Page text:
Bench & Bar

JAN 2018

The Bench & Bar magazine is published to provide members of the KBA with information that will increase their knowledge of the law, improve the practice of law, and assist in improving the quality of legal services for the citizenry.

Issue link:

Contents of this Issue


Page 54 of 75

BAR COUNSEL 53 BENCH & BAR | But it's not just a statement. It's a Supreme Court Rule, the Court's vision for why the KBA exists. Look at SCR 3.025. e title is simply "Kentucky Bar Association." The mission and purpose of the association is to maintain a proper discipline of the members of the bar in accordance with these rules and with the principles of the legal profession as a public calling, to initiate and supervise, with the approval of the court, appropriate means to insure a continuing high standard of professional competence on the part of the members of the bar, and to bear a substantial and continuing responsibility for pro- moting the efficiency and improvement of the judicial system. WHAT DOES ALL THAT MEAN? The overarching purpose is to "maintain a proper discipline" of the entire bar. at's big job—and it has three components, all equally important. LAWYER DISCIPLINE at word "discipline" was included first in the list of KBA respon- sibilities. I see the phrase "to maintain a proper discipline" as the umbrella idea or main mission, but it also refers to the lawyer dis- ciplinary process. is is the front-line public protection aspect of the Association. Attorneys in the Office of Bar Counsel have a wide variety of experience: private practice, criminal prosecutions, criminal public defense, judicial clerks, counsel for a state agency. Combined, we have nearly 100 years of experience in OBC and over 150 total years in practice. But lawyer discipline is not more important than the other func- tions. Just because it came first in a list imparts no special status. Attorney discipline is one part of a larger whole working together in furtherance of the Court's directive. CONTINUING LEGAL EDUCATION e Association is charged with providing the means to ensure a basic competence. In other words, continuing legal education. Note that this Rule was adopted in 1980—before mandatory CLE came to Kentucky. In 1984, CLE became mandatory through a compromise: make it mandatory, but the KBA had to provide free CLE in every Supreme Court district so members could meet their annual requirement. PUBLIC SERVICE at term isn't in that last phrase—"to bear a substantial and con- tinuing responsibility for promoting the efficiency and improvement of the judicial system"—but this is where the charitable function of the Association is found. Many programs are contained within this idea, such as the Kentucky Bar Foundation (KBF), the Clients' Security Fund (CSF), the Kentucky Lawyer Assistance Program (KYLAP), and bar service in general. e Bar Foundation is the charitable face of the bar. Each year, KBF awards grants to a variety of programs all over the Com- monwealth. e Clients' Security Fund, established by the Court in 1971, provides a measure of restitution to clients of lawyers who, by dishonest conduct, have caused the clients loss. KYLAP assists lawyers struggling with addiction and other issues. And while there is a staff at the KBA, we don't do this alone. Not by a longshot. It would be impossible to describe or even attempt to quantify the amount of volunteer hours that go into every aspect of the three core functions of the KBA. Within the disciplinary system, members of the Inquiry Commission and the Trial Com- missioners serve without compensation. Likewise, the vast majority of speakers at KBA-sponsored CLE events are not paid. Dozens of attorneys from all over the state volunteer their time and talents to the Kentucky Law Update, New Lawyer Program and the Annual Convention. And the KBF Board, CSF Trustees, and KYLAP board members are all volun- teers. at is an astonishing amount of generosity on behalf of Kentucky lawyers—a beneficence that even the members overlook, I think, because things generally run so smoothly. I had the privilege of speaking at all the Kentucky Law Updates this past fall, except for one site. I went from Pikeville to Paducah, Covington to Bowling Green. I believed it was important for the membership to put a name to a face when they saw "Office of Bar Counsel." But I also did it as part of that second core function of the Association: EDUCATION . So the next time you see "Kentucky Bar Association," please think about the multitude of people, most of them volunteers, working toward the goal of improving the legal profession in our Commonwealth.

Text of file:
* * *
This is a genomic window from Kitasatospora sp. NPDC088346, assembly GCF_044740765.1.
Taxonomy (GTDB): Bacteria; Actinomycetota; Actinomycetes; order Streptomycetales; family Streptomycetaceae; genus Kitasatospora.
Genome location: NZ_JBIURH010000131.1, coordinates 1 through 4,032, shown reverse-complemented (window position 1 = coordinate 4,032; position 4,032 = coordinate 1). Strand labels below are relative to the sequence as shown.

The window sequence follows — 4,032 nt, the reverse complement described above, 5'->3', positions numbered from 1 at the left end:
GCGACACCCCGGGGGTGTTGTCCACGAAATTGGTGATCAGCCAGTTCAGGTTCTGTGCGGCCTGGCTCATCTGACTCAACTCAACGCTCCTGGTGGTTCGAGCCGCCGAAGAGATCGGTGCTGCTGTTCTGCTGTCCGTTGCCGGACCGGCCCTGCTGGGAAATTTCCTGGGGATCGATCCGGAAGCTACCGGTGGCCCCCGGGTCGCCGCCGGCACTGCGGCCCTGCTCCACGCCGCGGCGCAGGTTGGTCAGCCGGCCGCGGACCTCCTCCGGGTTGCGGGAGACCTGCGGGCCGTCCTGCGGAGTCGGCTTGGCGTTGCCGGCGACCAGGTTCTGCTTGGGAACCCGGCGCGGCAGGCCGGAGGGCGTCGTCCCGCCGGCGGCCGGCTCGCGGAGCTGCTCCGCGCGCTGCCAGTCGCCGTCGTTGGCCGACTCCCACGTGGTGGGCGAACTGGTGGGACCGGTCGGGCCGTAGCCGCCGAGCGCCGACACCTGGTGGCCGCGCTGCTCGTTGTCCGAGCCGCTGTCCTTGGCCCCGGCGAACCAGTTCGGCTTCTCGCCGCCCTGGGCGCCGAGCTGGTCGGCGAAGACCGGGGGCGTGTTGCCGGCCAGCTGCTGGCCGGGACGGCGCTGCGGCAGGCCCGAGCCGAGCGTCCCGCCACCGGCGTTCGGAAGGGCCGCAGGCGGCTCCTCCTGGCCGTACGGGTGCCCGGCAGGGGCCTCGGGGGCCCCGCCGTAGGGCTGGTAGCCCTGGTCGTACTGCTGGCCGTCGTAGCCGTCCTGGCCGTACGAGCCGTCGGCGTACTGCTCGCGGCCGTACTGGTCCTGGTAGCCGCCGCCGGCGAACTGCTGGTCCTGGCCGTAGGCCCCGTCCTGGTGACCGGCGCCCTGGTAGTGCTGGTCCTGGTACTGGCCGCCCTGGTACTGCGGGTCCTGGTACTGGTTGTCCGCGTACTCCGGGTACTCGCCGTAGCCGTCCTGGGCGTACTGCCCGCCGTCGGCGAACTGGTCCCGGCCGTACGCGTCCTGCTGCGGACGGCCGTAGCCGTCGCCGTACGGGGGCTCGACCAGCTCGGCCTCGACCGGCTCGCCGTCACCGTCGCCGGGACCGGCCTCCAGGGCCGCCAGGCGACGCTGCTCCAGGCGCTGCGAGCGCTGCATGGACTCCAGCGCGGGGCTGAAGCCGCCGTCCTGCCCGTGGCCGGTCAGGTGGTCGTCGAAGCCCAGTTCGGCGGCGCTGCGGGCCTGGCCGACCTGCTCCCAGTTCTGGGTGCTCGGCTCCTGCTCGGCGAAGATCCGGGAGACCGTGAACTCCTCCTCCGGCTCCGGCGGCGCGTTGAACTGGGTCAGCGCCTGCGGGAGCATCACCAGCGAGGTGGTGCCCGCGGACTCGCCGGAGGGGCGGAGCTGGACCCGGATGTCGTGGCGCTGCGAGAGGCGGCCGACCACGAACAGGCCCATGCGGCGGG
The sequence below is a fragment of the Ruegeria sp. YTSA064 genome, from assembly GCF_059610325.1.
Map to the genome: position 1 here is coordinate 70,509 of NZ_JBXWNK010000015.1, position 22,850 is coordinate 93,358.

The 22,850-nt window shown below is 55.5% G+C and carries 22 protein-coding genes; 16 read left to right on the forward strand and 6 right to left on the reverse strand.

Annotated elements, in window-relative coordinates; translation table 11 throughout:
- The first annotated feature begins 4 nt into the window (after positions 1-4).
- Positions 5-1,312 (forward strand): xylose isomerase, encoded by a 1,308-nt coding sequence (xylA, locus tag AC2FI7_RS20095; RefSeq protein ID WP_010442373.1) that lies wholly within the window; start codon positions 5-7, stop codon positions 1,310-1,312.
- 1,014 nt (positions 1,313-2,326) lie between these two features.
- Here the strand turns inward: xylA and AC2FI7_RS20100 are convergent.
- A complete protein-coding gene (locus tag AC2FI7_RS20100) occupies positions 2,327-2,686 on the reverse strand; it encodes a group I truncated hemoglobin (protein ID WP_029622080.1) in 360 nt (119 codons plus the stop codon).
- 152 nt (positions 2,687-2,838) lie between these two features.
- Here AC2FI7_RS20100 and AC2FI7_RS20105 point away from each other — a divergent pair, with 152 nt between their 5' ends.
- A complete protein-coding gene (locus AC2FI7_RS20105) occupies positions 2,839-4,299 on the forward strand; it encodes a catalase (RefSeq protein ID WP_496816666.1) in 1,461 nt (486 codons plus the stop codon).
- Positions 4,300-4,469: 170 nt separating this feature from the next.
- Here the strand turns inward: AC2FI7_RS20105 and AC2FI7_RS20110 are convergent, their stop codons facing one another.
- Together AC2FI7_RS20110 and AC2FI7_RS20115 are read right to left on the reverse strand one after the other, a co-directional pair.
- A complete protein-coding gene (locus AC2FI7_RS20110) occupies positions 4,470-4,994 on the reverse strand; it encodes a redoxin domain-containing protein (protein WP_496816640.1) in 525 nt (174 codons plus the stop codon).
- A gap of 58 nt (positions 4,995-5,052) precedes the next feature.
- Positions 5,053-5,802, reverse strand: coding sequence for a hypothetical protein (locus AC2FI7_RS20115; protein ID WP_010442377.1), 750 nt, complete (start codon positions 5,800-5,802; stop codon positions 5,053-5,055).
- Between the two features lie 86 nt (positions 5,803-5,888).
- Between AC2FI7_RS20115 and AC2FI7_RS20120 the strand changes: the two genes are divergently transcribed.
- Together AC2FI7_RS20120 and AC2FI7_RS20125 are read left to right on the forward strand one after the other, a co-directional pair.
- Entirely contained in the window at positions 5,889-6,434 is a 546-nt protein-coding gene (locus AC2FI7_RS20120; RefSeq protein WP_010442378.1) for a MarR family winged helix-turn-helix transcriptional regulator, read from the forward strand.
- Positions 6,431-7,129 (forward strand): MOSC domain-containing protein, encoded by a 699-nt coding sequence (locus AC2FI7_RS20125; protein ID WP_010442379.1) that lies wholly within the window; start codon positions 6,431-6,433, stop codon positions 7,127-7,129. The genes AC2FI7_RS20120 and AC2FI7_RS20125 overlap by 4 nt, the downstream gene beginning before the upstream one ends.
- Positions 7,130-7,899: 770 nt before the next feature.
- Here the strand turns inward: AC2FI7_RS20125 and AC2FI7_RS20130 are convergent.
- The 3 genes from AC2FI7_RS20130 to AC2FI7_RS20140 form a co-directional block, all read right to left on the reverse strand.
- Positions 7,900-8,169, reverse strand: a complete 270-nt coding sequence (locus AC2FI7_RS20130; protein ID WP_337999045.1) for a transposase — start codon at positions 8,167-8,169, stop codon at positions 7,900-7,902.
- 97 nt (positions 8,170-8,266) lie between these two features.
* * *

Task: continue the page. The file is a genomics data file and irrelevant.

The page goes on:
Articles in this issue

Archives of this issue

view archives of Bench & Bar - JAN 2018